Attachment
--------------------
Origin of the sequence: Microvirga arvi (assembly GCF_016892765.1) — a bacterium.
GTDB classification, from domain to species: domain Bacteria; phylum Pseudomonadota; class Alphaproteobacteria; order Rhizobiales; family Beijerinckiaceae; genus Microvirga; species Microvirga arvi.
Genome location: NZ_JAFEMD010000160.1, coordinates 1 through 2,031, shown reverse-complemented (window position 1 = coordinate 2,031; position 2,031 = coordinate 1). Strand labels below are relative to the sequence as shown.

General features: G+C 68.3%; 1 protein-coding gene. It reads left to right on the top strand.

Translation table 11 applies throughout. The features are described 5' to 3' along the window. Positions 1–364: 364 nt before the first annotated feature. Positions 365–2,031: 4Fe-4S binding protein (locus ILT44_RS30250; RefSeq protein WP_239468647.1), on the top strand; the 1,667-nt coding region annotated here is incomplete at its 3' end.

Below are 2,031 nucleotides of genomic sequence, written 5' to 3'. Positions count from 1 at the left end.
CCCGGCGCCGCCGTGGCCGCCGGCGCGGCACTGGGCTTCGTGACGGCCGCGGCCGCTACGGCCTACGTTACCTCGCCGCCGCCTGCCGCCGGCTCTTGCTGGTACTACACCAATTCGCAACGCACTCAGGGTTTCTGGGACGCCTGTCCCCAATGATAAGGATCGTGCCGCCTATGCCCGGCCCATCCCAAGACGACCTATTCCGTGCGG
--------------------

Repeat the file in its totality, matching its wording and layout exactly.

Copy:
Origin of the sequence: Microvirga arvi (assembly GCF_016892765.1) — a bacterium.
GTDB classification, from domain to species: domain Bacteria; phylum Pseudomonadota; class Alphaproteobacteria; order Rhizobiales; family Beijerinckiaceae; genus Microvirga; species Microvirga arvi.
Genome location: NZ_JAFEMD010000160.1, coordinates 1 through 2,031, shown reverse-complemented (window position 1 = coordinate 2,031; position 2,031 = coordinate 1). Strand labels below are relative to the sequence as shown.

General features: G+C 68.3%; 1 protein-coding gene. It reads left to right on the top strand.

Translation table 11 applies throughout. The features are described 5' to 3' along the window. Positions 1–364: 364 nt before the first annotated feature. Positions 365–2,031: 4Fe-4S binding protein (locus ILT44_RS30250; RefSeq protein WP_239468647.1), on the top strand; the 1,667-nt coding region annotated here is incomplete at its 3' end.

Below are 2,031 nucleotides of genomic sequence, written 5' to 3'. Positions count from 1 at the left end.
CCCGGCGCCGCCGTGGCCGCCGGCGCGGCACTGGGCTTCGTGACGGCCGCGGCCGCTACGGCCTACGTTACCTCGCCGCCGCCTGCCGCCGGCTCTTGCTGGTACTACACCAATTCGCAACGCACTCAGGGTTTCTGGGACGCCTGTCCCCAATGATAAGGATCGTGCCGCCTATGCCCGGCCCATCCCAAGACGACCTATTCCGTGCGG